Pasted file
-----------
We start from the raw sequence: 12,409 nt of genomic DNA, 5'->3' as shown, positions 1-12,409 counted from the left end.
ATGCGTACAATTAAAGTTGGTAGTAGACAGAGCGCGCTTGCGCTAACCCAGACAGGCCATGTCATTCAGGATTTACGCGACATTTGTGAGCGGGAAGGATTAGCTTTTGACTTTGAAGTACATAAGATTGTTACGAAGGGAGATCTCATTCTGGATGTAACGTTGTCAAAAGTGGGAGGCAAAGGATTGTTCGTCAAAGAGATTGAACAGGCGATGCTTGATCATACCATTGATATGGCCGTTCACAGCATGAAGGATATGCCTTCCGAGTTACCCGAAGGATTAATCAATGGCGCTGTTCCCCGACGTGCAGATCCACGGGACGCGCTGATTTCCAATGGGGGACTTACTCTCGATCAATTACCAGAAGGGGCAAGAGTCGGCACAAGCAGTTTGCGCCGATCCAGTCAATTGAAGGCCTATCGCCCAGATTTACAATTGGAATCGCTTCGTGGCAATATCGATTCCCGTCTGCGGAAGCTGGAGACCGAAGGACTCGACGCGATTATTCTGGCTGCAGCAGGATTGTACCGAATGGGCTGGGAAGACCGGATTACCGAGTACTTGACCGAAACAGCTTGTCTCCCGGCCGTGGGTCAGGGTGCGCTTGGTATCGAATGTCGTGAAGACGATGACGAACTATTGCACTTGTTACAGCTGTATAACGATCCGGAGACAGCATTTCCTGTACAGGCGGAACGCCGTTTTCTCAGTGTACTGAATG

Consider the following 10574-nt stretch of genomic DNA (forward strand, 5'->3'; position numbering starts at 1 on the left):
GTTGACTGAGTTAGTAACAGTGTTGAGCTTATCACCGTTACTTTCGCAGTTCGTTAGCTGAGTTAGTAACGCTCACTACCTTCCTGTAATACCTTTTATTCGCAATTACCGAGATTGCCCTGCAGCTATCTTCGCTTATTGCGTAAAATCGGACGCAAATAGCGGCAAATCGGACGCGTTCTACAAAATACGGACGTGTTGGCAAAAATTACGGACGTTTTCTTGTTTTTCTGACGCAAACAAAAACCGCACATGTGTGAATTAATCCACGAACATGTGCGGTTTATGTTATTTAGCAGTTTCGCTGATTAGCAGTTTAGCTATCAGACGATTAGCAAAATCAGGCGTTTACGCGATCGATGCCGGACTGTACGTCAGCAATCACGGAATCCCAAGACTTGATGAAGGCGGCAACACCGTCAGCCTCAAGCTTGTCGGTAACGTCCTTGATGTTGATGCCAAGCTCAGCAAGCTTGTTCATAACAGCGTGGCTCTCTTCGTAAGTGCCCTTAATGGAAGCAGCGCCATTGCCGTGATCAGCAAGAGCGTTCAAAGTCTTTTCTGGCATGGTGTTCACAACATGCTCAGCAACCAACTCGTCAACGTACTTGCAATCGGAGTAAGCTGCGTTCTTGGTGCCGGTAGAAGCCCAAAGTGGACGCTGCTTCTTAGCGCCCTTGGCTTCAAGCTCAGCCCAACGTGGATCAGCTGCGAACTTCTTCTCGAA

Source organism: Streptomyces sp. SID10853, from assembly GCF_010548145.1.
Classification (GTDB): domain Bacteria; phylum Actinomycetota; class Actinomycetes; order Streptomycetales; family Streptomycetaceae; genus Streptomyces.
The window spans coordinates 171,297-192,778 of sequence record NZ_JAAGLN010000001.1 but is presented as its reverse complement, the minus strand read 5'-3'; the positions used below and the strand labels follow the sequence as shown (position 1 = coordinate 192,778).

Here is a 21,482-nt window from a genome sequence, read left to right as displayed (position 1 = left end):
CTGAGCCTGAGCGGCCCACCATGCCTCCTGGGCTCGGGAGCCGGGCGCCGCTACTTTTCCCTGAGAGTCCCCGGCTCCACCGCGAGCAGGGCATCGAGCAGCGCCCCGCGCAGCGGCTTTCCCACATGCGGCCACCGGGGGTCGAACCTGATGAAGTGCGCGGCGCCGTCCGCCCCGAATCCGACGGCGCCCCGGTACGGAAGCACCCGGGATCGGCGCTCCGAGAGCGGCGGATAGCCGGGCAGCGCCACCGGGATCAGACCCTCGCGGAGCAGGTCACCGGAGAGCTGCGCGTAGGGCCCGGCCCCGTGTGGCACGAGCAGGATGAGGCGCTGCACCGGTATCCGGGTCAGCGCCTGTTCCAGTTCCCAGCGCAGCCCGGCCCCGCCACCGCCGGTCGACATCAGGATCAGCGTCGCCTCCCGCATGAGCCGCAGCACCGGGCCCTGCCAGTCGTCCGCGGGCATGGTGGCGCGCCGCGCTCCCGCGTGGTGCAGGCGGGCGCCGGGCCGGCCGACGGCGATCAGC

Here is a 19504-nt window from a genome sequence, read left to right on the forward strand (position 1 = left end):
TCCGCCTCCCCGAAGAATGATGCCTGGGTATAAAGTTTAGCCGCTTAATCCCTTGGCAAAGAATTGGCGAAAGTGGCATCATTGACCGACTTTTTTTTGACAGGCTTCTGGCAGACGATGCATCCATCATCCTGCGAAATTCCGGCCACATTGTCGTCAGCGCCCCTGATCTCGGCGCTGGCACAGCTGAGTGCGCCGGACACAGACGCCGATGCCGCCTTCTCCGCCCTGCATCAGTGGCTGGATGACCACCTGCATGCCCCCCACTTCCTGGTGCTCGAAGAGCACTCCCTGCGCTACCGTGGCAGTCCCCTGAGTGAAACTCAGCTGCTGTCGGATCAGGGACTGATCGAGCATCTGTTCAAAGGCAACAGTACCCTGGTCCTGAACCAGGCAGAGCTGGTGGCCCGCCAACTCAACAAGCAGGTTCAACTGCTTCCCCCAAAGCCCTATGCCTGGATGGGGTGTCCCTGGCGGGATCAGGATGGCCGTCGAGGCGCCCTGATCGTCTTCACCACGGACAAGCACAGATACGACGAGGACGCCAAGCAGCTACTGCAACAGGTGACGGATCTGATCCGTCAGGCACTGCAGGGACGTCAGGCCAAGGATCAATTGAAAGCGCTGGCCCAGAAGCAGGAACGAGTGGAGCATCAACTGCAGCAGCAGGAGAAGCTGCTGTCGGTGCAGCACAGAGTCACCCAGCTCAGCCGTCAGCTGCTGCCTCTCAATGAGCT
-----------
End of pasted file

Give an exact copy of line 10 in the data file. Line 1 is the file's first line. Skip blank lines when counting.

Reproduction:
Here is a 19504-nt window from a genome sequence, read left to right on the forward strand (position 1 = left end):